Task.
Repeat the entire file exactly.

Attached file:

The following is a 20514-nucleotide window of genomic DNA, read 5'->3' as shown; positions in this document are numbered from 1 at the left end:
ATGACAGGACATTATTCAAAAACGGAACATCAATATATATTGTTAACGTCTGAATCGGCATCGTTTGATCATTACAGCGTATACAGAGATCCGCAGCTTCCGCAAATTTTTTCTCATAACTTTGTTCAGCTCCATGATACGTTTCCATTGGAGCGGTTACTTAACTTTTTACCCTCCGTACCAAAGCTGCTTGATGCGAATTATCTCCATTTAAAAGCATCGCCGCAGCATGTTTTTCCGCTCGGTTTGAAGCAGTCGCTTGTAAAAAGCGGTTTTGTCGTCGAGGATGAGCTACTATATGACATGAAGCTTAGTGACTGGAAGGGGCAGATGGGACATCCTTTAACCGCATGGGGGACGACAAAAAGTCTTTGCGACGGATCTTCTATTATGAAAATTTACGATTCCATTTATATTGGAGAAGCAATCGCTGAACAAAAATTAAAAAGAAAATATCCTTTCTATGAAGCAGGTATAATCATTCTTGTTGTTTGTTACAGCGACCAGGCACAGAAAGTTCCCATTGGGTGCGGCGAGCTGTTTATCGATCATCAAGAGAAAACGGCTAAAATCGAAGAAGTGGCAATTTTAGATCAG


The following is a 20514-nucleotide window of genomic DNA, read 5'->3' as shown; positions in this document are numbered from 1 at the left end:
ATGACAGGACATTATTCAAAAACGGAACATCAATATATATTGTTAACGTCTGAATCGGCATCGTTTGATCATTACAGCGTATACAGAGATCCGCAGCTTCCGCAAATTTTTTCTCATAACTTTGTTCAGCTCCATGATACGTTTCCATTGGAGCGGTTACTTAACTTTTTACCCTCCGTACCAAAGCTGCTTGATGCGAATTATCTCCATTTAAAAGCATCGCCGCAGCATGTTTTTCCGCTCGGTTTGAAGCAGTCGCTTGTAAAAAGCGGTTTTGTCGTCGAGGATGAGCTACTATATGACATGAAGCTTAGTGACTGGAAGGGGCAGATGGGACATCCTTTAACCGCATGGGGGACGACAAAAAGTCTTTGCGACGGATCTTCTATTATGAAAATTTACGATTCCATTTATATTGGAGAAGCAATCGCTGAACAAAAATTAAAAAGAAAATATCCTTTCTATGAAGCAGGTATAATCATTCTTGTTGTTTGTTACAGCGACCAGGCACAGAAAGTTCCCATTGGGTGCGGCGAGCTGTTTATCGATCATCAAGAGAAAACGGCTAAAATCGAAGAAGTGGCAATTTTAGATCAG